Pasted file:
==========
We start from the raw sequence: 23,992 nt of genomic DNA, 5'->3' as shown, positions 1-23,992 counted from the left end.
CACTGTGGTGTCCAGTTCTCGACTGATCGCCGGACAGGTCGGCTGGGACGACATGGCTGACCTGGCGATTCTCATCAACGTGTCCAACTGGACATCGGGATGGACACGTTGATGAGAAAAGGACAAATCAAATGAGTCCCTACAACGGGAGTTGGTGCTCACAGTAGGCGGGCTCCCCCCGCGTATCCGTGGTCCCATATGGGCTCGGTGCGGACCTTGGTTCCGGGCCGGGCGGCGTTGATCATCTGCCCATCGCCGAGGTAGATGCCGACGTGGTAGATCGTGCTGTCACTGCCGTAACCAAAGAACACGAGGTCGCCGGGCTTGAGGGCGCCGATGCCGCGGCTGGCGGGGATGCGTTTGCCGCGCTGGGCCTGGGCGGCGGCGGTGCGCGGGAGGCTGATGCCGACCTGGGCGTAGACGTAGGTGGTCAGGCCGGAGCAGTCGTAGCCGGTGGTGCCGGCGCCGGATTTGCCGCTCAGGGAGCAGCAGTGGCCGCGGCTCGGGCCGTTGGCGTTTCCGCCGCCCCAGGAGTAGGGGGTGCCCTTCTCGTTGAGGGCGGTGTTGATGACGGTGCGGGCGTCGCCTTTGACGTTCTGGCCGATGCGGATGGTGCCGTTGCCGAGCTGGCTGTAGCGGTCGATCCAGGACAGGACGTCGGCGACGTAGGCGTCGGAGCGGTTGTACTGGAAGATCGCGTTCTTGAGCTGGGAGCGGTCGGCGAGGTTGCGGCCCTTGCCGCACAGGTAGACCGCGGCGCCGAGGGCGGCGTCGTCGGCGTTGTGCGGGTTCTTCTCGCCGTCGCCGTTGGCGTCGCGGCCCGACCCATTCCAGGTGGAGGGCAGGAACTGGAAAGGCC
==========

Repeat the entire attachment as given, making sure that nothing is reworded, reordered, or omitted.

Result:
We start from the raw sequence: 23,992 nt of genomic DNA, 5'->3' as shown, positions 1-23,992 counted from the left end.
CACTGTGGTGTCCAGTTCTCGACTGATCGCCGGACAGGTCGGCTGGGACGACATGGCTGACCTGGCGATTCTCATCAACGTGTCCAACTGGACATCGGGATGGACACGTTGATGAGAAAAGGACAAATCAAATGAGTCCCTACAACGGGAGTTGGTGCTCACAGTAGGCGGGCTCCCCCCGCGTATCCGTGGTCCCATATGGGCTCGGTGCGGACCTTGGTTCCGGGCCGGGCGGCGTTGATCATCTGCCCATCGCCGAGGTAGATGCCGACGTGGTAGATCGTGCTGTCACTGCCGTAACCAAAGAACACGAGGTCGCCGGGCTTGAGGGCGCCGATGCCGCGGCTGGCGGGGATGCGTTTGCCGCGCTGGGCCTGGGCGGCGGCGGTGCGCGGGAGGCTGATGCCGACCTGGGCGTAGACGTAGGTGGTCAGGCCGGAGCAGTCGTAGCCGGTGGTGCCGGCGCCGGATTTGCCGCTCAGGGAGCAGCAGTGGCCGCGGCTCGGGCCGTTGGCGTTTCCGCCGCCCCAGGAGTAGGGGGTGCCCTTCTCGTTGAGGGCGGTGTTGATGACGGTGCGGGCGTCGCCTTTGACGTTCTGGCCGATGCGGATGGTGCCGTTGCCGAGCTGGCTGTAGCGGTCGATCCAGGACAGGACGTCGGCGACGTAGGCGTCGGAGCGGTTGTACTGGAAGATCGCGTTCTTGAGCTGGGAGCGGTCGGCGAGGTTGCGGCCCTTGCCGCACAGGTAGACCGCGGCGCCGAGGGCGGCGTCGTCGGCGTTGTGCGGGTTCTTCTCGCCGTCGCCGTTGGCGTCGCGGCCCGACCCATTCCAGGTGGAGGGCAGGAACTGGAAAGGCC